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What's New in Event Venues: The 'Taylor Swift Lift,' Stargazing Experiences, and More

BizBash rounds up the latest news from hotels, convention centers, meeting spaces, restaurants, and other event venues around the world.

Event Venue News for February 2024
Interested in camping but not quite ready to go out in the cold? InterContinental New York Barclay is offering a fun new experience in its penthouse suite. Through a partnership with Starlight Slumber Party, the hotel offers themed glamping setups in its Harold S. Vanderbilt Penthouse—or on its 1,300-square-foot private terrace—and comes complete with Champagne and cheese boards for adults or milk and cookies for kids.
Photo: Courtesy of InterContinental New York Barclay

In Case You Missed It
BizBash's editorial team recently shared some tips for using short-term venue rental platforms—like Peerspace and Open Venues—for events, including ways to comply with local laws, communicate clearly with property owners, and more.

Here are five more things to know this month... 

1. U.S. hotel construction hit an all-time high at the end of 2023.
Here's some good news: According to Lodging Econometrics, the number of hotel projects and rooms being built or planned has reached an all-time high, with 5,964 projects and nearly 694,000 rooms. This marks a significant increase from the previous year, with more hotels under construction, about to start construction, or in early planning stages than ever before. A large portion of these new hotels fall into the upper midscale and upscale categories, adds the recent report, which also notes an increase in hotel renovations and brand changes, suggesting a growing interest in updating and repurposing existing hotels.

Looking ahead, Lodging Econometrics is optimistic about continued growth in hotel development, partly because the Federal Reserve plans to cut interest rates. (Lower interest rates make it cheaper to borrow money, which could encourage more construction, renovations, and hotel purchases.) "We expect lending volume to increase slowly in the first half of 2024 and then gradually pick up the pace in the second half of the year," notes the report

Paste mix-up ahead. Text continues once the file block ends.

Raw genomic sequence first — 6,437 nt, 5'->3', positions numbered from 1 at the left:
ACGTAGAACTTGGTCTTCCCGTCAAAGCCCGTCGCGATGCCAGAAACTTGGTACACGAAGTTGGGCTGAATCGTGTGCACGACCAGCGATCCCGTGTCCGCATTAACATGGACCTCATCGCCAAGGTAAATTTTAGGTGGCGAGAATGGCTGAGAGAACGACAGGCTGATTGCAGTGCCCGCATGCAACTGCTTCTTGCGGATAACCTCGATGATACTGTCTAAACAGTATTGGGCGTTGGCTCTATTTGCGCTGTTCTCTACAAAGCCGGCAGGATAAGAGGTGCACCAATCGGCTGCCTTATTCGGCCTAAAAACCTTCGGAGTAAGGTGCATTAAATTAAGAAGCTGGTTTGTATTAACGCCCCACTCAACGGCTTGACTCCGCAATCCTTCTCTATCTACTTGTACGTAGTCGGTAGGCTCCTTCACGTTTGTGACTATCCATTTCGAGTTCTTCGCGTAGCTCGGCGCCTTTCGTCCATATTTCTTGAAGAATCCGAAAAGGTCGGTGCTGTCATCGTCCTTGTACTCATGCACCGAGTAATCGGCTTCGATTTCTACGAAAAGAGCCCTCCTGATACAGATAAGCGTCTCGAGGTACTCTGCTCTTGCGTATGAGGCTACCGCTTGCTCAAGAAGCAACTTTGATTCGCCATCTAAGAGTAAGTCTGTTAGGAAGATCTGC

2. Taylor Swift's tour continues—and event venues are "ready for it."
The U.S. leg of the superstar's record-breaking tour may have wrapped last year (click here to read our event-based analysis of just what made it so special), but the international dates are just getting started. And one property that's ready for it is Bisha Hotel in Toronto. The luxury property has debuted The Taylor one-bedroom suite, which is decorated with visuals from her albums and fun details like custom friendship bracelets; guests can also receive custom Taylor-themed artwork from a local artist. Before the November tour stop, the hotel plans to rename its seven floors after Swift’s albums. 

But the Taylor Swift effect goes far beyond themed suites, with hoteliers seeing record hotel bookings for her tour stops—in fact, her tour already contributed $208 million in hotel room revenue, according to reports from August. It’s a big enough phenomenon that Mastercard has coined the phrase “The Swift Lift” to describe the boost in sales that the Eras Tour brings to local businesses. The Mastercard study noted that within a 2.5-mile radius of the stadiums in cities that Swift visited, spending growth at restaurants increased by 68% per day, and spending growth at accommodations increased by 47%.